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Canada's Pension Funds Are Piling on Leverage, Moody’s Warns

  • Average leverage has increased to 24% from 19% since 2009
  • Volatility exposure raises question: ‘Why take on more risk?’
The city skyline is seen at night from Stanley Park in Vancouver, British Columbia, Canada.

The city skyline is seen at night from Stanley Park in Vancouver, British Columbia, Canada.

Photographer: Ben Nelms/Bloomberg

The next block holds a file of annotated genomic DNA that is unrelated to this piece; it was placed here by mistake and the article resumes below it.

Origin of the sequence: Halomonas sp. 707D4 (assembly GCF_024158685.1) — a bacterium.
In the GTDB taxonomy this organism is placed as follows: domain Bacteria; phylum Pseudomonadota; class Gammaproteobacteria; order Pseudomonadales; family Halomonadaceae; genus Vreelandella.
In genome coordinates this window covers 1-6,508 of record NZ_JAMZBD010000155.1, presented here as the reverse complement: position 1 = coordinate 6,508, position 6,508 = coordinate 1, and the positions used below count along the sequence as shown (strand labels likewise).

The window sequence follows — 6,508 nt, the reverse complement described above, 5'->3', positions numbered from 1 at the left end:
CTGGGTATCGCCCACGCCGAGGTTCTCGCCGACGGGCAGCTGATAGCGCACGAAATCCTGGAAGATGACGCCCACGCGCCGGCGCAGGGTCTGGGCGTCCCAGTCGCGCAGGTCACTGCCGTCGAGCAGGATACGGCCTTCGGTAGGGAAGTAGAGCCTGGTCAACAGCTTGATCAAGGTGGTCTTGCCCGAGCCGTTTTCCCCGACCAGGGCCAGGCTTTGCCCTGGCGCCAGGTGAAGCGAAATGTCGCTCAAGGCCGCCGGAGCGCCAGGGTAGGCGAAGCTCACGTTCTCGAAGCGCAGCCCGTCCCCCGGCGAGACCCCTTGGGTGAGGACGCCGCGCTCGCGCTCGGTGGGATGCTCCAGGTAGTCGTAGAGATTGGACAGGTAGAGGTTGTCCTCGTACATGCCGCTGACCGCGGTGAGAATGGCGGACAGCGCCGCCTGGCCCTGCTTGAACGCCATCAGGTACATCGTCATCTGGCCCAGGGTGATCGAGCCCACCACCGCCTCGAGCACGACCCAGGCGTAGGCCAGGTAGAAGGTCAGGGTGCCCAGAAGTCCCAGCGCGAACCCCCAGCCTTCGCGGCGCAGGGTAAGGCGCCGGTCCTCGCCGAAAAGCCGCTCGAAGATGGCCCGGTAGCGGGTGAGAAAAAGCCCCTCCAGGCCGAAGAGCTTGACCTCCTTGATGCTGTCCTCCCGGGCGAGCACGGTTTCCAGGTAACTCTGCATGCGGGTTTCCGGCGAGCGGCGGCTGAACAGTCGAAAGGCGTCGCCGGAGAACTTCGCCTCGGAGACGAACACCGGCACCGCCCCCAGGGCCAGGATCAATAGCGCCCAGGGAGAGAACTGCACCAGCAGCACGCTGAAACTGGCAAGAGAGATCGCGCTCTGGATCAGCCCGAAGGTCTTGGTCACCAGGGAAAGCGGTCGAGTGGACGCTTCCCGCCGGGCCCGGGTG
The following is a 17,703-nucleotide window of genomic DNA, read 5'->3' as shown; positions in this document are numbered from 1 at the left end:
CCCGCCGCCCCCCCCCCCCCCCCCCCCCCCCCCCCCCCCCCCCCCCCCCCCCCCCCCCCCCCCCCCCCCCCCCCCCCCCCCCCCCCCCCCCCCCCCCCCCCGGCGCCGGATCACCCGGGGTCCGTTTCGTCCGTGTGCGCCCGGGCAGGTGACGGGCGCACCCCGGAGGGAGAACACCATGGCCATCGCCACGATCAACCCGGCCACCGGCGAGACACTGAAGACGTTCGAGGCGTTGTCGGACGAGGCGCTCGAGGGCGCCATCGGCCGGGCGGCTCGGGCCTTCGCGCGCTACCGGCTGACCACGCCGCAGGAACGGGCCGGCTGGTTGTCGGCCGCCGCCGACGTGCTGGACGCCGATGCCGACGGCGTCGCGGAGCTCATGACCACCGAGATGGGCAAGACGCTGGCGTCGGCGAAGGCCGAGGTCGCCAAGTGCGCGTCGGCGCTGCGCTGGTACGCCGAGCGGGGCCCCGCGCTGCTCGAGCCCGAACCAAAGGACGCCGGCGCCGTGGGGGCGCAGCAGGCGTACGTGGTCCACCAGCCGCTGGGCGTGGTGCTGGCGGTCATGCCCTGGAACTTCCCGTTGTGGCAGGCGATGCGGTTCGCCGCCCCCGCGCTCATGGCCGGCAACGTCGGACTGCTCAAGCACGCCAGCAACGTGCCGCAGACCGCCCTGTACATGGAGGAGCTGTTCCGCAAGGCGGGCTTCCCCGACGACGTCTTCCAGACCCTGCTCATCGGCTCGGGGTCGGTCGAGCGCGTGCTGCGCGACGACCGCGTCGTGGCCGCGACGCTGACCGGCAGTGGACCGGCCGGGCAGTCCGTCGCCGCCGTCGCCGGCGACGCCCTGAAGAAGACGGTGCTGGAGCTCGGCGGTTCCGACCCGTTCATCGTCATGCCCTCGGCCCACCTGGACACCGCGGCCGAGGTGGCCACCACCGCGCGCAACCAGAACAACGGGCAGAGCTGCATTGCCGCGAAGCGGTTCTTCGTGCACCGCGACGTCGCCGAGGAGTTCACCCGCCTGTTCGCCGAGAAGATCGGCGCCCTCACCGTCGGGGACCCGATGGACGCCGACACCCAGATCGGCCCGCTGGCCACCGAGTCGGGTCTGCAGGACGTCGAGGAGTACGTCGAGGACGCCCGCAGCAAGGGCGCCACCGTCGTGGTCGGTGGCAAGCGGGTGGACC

Updated on

Canada’s public pension funds, among the biggest in the world, are piling on risk with leveraged bets in a chase for higher returns, Moody’s Investors Service warns.

The nation’s six biggest pension funds have increased their average leverage to 24 percent, from 19 percent in 2009, in an effort to offset the impact of declining pension member contributions and low interest rates on their cash flow and investment returns, Moody’s said in an Oct. 3 report written by analyst Jason Mercer. That’s leaving the funds exposed to volatility in the returns they’re counting on to fund future pension payouts.